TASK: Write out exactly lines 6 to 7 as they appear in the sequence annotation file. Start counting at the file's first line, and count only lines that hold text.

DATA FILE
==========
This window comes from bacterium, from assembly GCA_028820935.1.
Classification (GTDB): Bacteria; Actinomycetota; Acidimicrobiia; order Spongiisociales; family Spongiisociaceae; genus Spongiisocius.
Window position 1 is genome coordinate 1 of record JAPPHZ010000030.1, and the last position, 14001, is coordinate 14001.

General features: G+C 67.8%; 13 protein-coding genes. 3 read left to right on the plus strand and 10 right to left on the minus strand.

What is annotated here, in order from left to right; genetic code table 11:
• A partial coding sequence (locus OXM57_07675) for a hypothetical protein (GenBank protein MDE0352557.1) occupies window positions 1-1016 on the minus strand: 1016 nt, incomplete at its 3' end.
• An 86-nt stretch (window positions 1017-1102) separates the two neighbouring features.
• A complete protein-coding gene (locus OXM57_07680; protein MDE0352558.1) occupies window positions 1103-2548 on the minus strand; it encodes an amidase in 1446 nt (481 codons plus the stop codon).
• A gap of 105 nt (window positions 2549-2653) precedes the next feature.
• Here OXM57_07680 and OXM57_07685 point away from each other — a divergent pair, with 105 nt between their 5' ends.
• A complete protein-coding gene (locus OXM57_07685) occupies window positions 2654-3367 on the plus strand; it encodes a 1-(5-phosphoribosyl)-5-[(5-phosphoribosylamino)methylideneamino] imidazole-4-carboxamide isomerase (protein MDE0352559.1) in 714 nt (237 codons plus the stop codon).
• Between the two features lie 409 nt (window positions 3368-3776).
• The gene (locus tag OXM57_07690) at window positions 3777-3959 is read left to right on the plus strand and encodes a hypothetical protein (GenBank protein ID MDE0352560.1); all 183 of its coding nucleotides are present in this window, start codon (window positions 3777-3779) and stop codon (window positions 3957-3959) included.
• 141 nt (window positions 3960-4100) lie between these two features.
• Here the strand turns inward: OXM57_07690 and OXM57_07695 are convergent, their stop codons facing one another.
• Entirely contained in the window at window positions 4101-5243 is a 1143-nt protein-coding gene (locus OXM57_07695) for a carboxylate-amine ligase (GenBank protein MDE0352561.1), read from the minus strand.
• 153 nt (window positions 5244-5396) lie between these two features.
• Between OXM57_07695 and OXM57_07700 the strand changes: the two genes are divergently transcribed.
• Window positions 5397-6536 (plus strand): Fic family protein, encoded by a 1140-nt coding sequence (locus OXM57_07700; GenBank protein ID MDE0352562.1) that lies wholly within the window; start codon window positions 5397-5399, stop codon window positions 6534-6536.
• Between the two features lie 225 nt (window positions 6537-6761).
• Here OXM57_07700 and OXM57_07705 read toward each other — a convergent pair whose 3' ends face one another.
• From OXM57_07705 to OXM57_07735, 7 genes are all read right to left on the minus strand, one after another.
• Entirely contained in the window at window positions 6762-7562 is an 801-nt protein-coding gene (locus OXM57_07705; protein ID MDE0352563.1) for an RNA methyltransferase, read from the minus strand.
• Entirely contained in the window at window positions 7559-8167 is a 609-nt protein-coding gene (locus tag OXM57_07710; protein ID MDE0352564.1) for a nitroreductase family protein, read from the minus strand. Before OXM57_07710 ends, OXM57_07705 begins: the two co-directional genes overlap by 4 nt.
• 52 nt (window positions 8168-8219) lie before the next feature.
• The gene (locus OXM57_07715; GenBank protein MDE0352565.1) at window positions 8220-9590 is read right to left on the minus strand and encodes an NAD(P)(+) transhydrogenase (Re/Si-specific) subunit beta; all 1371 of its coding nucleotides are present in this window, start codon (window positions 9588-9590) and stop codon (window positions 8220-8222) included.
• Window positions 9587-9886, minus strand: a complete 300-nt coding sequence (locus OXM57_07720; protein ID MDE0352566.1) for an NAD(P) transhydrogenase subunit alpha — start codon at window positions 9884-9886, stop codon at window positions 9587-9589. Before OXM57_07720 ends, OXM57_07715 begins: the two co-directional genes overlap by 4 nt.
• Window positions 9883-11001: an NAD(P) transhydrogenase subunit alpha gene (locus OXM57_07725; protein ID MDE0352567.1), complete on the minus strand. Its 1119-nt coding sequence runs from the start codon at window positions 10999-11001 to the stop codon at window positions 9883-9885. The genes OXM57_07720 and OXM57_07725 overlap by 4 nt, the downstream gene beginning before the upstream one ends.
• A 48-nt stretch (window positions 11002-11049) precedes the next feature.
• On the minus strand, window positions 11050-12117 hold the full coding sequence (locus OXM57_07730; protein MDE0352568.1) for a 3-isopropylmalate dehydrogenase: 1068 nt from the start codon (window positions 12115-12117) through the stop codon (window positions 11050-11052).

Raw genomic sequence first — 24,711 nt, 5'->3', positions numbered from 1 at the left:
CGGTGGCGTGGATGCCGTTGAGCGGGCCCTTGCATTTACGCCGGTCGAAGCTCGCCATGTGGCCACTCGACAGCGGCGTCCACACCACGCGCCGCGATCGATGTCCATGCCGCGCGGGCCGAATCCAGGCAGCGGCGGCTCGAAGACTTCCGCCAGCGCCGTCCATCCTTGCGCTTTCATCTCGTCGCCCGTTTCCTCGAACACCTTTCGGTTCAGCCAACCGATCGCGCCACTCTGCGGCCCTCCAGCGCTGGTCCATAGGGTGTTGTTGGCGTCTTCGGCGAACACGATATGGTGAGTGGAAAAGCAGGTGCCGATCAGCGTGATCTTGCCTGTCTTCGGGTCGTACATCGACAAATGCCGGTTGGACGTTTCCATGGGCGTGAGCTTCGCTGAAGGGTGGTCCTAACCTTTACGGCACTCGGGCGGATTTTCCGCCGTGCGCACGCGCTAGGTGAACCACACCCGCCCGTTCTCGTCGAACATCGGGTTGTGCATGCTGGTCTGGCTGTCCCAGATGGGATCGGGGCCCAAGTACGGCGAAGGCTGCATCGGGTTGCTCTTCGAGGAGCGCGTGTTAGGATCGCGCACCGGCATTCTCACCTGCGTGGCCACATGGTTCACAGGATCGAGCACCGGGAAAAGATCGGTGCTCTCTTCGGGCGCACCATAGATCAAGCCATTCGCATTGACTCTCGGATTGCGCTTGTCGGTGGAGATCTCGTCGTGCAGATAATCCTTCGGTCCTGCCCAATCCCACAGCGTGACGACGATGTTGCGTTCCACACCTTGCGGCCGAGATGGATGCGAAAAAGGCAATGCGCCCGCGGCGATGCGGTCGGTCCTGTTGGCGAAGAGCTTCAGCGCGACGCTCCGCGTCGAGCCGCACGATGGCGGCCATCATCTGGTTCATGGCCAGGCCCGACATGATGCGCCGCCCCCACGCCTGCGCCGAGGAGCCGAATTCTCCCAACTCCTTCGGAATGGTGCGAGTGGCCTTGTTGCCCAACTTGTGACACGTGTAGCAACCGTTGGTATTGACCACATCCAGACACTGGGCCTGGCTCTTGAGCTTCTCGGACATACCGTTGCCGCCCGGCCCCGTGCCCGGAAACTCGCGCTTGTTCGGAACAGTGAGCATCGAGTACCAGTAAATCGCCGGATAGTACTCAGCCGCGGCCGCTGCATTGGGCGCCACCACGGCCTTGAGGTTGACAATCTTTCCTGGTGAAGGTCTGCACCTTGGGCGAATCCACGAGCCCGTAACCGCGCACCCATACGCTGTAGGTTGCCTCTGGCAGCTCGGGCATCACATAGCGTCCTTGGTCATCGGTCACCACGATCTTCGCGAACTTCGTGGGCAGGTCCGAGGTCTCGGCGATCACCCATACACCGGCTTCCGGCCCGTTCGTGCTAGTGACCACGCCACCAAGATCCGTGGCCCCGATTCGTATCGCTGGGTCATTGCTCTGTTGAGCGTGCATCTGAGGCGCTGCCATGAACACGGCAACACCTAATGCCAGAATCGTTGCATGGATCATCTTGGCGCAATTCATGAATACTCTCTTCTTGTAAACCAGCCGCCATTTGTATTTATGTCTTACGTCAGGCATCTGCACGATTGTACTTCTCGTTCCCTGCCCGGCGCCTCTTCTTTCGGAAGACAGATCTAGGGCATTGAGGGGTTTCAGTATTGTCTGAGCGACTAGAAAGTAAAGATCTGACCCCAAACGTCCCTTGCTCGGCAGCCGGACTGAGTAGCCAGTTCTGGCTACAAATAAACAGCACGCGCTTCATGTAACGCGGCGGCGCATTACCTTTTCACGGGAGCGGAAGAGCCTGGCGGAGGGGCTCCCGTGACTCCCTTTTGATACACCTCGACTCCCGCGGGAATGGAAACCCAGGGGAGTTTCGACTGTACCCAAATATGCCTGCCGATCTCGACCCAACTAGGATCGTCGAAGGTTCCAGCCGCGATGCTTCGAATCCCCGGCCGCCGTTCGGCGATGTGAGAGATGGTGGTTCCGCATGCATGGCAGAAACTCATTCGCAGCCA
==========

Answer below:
• A partial coding sequence (locus OXM57_07675) for a hypothetical protein (GenBank protein MDE0352557.1) occupies window positions 1-1016 on the minus strand: 1016 nt, incomplete at its 3' end.
• An 86-nt stretch (window positions 1017-1102) separates the two neighbouring features.